"1/2 cup dark beer" What did you use or what specifically would be recommended - porter, ale, lager? All would impart their own unique flavor, wondering if one would be better or worse than the others?
Thanks for the recipes. Can't wait to give them a try. :)
I used a black IPA, because hubby had some here but I would guess whatever you like to drink would be the one to choose. The recipe didn't give a specific style as being preferred. Good luck.
How big do you let the roots get before harvesting? How many years does it take to get there? I dug up what I thought was mature roots, but there were awfully skinny :(
Fortunately, it has spread so I will let the new plants go a bit longer.
katkni - I harvest every year from crowns and root pieces that were replanted after the previous year's harvest. After one growing season the roots end up ranging from one quarter up to one inch diameter. The smallest roots I use are around one half inch diameter. I don't mind those small diameter roots because they clean, peel, chop, and grind very easily. The roots smaller than half inch diameter I chop into two inch lengths and replant.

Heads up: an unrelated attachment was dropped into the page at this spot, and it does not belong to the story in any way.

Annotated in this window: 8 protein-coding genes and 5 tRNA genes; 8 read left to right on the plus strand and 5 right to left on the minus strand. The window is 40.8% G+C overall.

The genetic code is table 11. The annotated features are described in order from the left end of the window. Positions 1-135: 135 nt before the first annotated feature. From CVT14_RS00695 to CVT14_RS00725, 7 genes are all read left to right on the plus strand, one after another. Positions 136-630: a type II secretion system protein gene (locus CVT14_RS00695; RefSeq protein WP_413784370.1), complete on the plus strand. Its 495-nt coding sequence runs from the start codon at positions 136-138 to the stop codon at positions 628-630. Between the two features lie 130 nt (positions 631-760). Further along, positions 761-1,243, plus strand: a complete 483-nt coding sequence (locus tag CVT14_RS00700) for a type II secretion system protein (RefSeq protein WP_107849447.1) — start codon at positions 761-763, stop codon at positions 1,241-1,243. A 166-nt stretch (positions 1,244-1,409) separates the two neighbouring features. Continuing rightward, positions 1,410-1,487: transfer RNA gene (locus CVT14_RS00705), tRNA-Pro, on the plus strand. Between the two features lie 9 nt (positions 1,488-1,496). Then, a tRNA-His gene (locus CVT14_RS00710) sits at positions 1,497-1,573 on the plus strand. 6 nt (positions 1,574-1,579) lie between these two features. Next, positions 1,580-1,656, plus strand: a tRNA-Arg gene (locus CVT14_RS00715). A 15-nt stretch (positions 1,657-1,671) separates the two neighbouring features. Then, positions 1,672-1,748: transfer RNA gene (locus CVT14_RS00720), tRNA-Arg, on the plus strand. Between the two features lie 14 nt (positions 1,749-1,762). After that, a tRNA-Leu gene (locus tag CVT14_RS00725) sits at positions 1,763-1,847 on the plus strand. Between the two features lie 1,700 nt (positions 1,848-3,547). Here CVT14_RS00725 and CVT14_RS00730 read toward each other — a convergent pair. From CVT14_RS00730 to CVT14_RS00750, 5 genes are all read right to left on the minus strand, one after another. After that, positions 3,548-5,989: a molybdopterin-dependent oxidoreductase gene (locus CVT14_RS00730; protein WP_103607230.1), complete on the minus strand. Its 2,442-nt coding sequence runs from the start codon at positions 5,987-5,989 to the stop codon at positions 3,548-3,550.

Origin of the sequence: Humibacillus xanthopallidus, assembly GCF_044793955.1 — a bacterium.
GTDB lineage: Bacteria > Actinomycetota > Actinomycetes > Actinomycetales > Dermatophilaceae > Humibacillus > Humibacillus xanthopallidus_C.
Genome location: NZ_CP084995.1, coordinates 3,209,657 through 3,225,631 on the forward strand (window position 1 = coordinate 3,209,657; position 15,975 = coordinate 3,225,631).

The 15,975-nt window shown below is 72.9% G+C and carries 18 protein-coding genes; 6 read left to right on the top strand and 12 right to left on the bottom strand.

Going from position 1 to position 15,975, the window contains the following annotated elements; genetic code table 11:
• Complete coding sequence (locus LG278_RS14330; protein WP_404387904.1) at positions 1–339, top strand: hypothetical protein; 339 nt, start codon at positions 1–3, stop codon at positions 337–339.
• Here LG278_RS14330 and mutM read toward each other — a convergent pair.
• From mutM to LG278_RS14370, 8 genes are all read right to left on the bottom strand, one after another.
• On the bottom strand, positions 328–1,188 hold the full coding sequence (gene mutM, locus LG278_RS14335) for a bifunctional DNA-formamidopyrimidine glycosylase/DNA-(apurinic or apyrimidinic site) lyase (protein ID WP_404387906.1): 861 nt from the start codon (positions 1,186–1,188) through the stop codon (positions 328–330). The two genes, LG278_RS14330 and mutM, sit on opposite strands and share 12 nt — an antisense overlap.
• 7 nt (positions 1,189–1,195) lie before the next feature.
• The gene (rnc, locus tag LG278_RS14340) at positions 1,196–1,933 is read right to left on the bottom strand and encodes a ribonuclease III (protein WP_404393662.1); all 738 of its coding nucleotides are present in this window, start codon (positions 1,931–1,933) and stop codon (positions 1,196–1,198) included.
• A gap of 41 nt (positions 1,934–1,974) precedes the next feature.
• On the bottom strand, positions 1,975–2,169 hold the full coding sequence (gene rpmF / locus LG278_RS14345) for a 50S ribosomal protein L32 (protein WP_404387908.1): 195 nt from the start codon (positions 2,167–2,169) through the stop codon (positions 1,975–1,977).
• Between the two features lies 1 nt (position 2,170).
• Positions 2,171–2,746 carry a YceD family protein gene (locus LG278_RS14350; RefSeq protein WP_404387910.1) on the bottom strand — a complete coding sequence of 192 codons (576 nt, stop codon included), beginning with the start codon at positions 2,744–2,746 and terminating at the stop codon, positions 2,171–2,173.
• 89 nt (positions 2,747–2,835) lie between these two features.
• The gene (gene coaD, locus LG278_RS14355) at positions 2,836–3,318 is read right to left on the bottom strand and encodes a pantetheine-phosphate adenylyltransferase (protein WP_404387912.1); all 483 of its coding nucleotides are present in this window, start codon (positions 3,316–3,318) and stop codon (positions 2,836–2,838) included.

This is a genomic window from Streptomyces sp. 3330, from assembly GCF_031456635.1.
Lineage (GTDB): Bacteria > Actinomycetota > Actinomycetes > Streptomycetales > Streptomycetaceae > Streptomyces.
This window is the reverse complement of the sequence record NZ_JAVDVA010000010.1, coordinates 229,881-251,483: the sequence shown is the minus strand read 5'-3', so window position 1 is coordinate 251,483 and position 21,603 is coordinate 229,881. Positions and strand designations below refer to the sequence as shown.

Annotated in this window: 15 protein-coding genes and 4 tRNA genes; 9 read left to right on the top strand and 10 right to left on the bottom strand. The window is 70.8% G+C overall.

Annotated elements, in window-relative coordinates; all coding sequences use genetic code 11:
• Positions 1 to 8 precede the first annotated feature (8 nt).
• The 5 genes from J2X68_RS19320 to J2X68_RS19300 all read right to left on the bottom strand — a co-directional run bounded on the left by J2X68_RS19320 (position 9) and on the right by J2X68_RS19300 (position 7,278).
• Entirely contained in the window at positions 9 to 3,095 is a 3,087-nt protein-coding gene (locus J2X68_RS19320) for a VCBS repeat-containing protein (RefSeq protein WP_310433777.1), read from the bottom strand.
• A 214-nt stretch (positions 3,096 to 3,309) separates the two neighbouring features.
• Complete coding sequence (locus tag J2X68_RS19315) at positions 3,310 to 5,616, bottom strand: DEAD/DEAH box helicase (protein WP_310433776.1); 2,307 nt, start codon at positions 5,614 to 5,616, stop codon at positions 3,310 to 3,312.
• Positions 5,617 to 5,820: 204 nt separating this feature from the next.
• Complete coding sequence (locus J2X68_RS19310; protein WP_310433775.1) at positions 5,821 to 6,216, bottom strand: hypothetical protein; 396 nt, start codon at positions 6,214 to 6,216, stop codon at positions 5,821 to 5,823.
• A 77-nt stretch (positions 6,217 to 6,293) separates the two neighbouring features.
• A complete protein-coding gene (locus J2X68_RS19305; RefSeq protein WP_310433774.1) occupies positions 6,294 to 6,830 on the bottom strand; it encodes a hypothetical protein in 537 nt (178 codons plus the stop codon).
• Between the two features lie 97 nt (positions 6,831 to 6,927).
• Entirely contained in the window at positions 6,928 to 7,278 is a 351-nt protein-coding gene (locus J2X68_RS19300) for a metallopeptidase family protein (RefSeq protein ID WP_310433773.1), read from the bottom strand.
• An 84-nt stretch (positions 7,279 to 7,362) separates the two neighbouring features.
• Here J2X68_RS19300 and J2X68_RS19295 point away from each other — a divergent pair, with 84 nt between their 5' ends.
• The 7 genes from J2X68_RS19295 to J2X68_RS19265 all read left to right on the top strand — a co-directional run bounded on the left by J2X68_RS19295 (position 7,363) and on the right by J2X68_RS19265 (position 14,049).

Most websites recommend using larger roots that are three or so years old but I find them to be woody, gnarly, and hard to clean, peel, chop, and grind. They do have great flavor though. I think the best are two year old roots but a person would then need two beds to be able to harvest every year.
Questions for you:
You stated "skinny", meaning what diameter?
How many years old is your bed?
Planted in good soil?
No weeds or grass competing?
Full sun location?
Leaf size: The leaves on my horseradish plants easily reach up to three feet tall. If your plants have short stubby leaves then they are either young plants or something is wrong in the bed.
I find horseradish plants to be hassle-free as long as I control the spreading. They absolutely do not like competing with grasses, though. Grasses will choke out the plants. Also, it has been my observation that horseradish thrives when it is disturbed by digging.
I have a large enough bed that I harvest half each year and to be truthful I don't worry too much about replanting because I never get all of the roots from the half I'm digging anyway.